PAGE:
Music interview: Sean Jones on preparing the talented teens of NYO Jazz for their Edinburgh International Festival debut

Sean Jones PIC: Jimmy Katz
Sean Jones PIC: Jimmy Katz
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As a teenager, trumpeter Sean Jones underwent a transformative experience. He’d been hooked on jazz since hearing Miles Davis when he was ten, but driving home late one night, he heard John Coltrane’s magisterial A Love Supreme on the radio: “I had to pull over, I was so overwhelmed with emotion,” he recalls. “It completely changed my life and I started to understand what spirituality was.”

They might not experience quite such a dramatic epiphany, but for the 22 teenage players he’s bringing from New York to next month’s Edinburgh International Festival, their time in the Carnegie Hall National Youth Jazz Orchestra may well profoundly influence their future musicianship. Jones, a respected trumpeter and jazz educator, is artistic director of NYO Jazz, as it’s known, still in its first year, which will perform in the Usher Hall as part of a European tour.

Launched earlier this year by the Carnegie Hall’s Weill Music Institute, NYO Jazz is an intensive summer programme for emerging players between the ages of 16 and 19 from across the United States. Their Edinburgh concert will see them in the company of both Jones and the Grammy-Award-winning singer Dianne Reeves.

“Our programme is falling into place and they’re doing a great job,” says Jones of the students, speaking during their fourth day of rehearsal. Audiences can expect an adventurously mixed programme, combining such big-band standards as Duke Ellington’s Isfahan and Thad Jones’s Tiptop with specially commissioned works by Miguel Zenón and John Clayton. “One of the things I love about the jazz orchestra is that it is truly America’s orchestra, and can cover the entire gamut of American music genres, so you’re going to hear sounds ranging from R&B to hip-hop.”

Jones has toured and recorded in the past with Dianne Reeves, who is often compared with such greats as Sarah Vaughan and Ella Fitzgerald, and won Grammy awards for three consecutive albums, a first in any vocal category.

The commissioned pieces, he agrees, will fully stretch the young players: “Miguel is a genius and I don’t use that word lightly. He definitely didn’t tame himself writing this piece for us,” he laughs. “And John was in yesterday, a master teacher, and it’s just amazing what someone like him can do when they walk into the room.”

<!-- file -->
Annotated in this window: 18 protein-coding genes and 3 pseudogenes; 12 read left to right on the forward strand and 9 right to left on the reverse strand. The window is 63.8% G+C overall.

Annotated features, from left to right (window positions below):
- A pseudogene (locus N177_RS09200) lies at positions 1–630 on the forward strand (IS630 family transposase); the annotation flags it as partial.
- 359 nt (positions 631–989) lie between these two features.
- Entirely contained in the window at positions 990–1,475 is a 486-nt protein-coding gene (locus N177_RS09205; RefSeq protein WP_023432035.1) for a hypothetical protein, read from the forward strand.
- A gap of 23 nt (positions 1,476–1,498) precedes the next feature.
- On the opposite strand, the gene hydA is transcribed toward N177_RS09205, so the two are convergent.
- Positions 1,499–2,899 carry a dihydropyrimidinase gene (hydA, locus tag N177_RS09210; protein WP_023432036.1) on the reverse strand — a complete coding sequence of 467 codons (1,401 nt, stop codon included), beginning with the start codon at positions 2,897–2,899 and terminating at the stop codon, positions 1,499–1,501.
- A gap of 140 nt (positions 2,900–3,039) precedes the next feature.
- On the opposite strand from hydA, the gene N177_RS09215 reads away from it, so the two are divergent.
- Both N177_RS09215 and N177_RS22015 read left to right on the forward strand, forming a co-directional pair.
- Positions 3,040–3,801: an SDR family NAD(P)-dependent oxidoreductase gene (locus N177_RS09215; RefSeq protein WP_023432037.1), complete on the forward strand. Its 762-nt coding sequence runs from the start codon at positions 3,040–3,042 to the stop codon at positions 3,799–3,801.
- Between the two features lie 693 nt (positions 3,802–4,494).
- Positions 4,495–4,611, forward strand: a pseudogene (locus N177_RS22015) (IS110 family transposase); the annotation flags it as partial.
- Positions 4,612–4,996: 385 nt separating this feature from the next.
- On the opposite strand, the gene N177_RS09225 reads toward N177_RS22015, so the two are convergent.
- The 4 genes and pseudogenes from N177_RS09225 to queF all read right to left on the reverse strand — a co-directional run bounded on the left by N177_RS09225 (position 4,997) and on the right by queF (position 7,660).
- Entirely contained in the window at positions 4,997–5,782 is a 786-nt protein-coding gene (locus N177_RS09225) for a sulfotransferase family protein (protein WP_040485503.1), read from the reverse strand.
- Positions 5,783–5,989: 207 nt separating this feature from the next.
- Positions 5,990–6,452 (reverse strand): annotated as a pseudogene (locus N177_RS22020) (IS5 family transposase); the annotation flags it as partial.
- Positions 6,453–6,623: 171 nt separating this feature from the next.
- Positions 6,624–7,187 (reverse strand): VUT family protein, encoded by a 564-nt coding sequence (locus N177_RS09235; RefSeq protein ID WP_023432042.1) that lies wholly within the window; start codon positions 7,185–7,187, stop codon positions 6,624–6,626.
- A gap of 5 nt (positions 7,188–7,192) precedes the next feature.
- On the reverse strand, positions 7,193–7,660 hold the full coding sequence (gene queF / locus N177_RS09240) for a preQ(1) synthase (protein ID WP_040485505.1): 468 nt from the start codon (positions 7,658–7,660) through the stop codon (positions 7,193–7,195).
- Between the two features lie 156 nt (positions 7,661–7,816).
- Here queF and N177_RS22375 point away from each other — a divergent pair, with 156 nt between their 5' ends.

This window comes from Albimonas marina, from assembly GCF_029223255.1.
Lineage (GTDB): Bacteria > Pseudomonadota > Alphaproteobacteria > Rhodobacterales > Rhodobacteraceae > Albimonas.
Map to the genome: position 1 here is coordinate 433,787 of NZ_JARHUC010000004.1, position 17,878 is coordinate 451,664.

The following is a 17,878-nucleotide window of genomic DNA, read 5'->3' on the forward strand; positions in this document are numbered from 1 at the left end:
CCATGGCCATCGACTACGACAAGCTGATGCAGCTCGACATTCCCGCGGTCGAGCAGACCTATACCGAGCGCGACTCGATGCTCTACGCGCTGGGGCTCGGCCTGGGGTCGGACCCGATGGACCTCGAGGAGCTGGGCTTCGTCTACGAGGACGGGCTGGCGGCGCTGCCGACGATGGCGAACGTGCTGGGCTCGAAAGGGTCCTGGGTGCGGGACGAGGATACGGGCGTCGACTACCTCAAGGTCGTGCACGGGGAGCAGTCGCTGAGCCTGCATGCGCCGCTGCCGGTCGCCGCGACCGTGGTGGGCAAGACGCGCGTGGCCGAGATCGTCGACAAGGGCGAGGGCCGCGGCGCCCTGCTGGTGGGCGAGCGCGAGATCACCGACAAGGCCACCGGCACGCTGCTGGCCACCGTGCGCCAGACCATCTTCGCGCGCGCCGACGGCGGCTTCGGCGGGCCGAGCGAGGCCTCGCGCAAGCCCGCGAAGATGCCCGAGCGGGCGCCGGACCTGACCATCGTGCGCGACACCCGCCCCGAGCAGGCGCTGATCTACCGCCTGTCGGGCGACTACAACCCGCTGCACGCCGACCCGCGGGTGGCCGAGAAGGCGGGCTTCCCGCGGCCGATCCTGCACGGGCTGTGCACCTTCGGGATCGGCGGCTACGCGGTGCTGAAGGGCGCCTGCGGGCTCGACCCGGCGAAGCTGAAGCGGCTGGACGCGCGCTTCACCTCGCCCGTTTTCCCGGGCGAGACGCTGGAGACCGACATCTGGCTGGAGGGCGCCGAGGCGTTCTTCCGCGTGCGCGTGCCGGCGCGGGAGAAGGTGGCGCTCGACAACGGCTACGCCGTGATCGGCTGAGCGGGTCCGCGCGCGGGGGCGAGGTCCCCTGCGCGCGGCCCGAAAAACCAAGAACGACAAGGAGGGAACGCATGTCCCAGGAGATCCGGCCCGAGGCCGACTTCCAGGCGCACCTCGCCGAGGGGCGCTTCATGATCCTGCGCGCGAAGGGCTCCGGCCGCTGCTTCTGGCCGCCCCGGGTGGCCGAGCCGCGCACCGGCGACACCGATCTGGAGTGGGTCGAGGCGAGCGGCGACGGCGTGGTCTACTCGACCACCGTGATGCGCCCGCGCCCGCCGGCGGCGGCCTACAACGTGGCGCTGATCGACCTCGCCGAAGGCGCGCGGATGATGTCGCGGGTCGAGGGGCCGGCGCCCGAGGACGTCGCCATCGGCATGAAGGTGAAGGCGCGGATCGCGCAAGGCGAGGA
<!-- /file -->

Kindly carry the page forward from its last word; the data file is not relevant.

At 40, Jones is a much-in-demand trumpeter who has played on several Grammy-winning albums. Describing his robust yet lyrical trumpet style, he suggests, “if you take a combination of Clifford Brown, Woody Shaw and Freddie Hubbard, then sprinkle some gospel music on top, that’s me,” referring to the legacy of early years singing in church choirs.

A committed educator, he recently relinquished his post as head of the brass department at Boston’s famed Berklee College of Music, to take up a chair in jazz studies at the Peabody Conservatory of Johns Hopkins University in Baltimore. “It was a hard decision, but in my heart of hearts I thought it was best that I transfer my services to Peabody. It’s the oldest music conservatory in the United States and I want to be part of revamping their jazz programmes. I never shy away from challenges.”

It was similar thinking that prompted him to quit his lead trumpet desk with the esteemed Lincoln Center Jazz Orchestra after six years. “It was hard to leave, but, in the words of Miles Davis, ‘no musician should ever get comfortable.’”

The challenge now is down to the 22 young players of NYO Jazz, and Jones stresses that playing with students in no way cramps his style: “On day one I told them that I would be treating them as professionals. We wouldn’t be playing down to them, we’d be playing up to the level expected for the music.

“So they’re ready to go. They play the way I play and they’re rising to the occasion.” n

NYO Jazz play the Usher Hall on 5 August, see www.eif.co.uk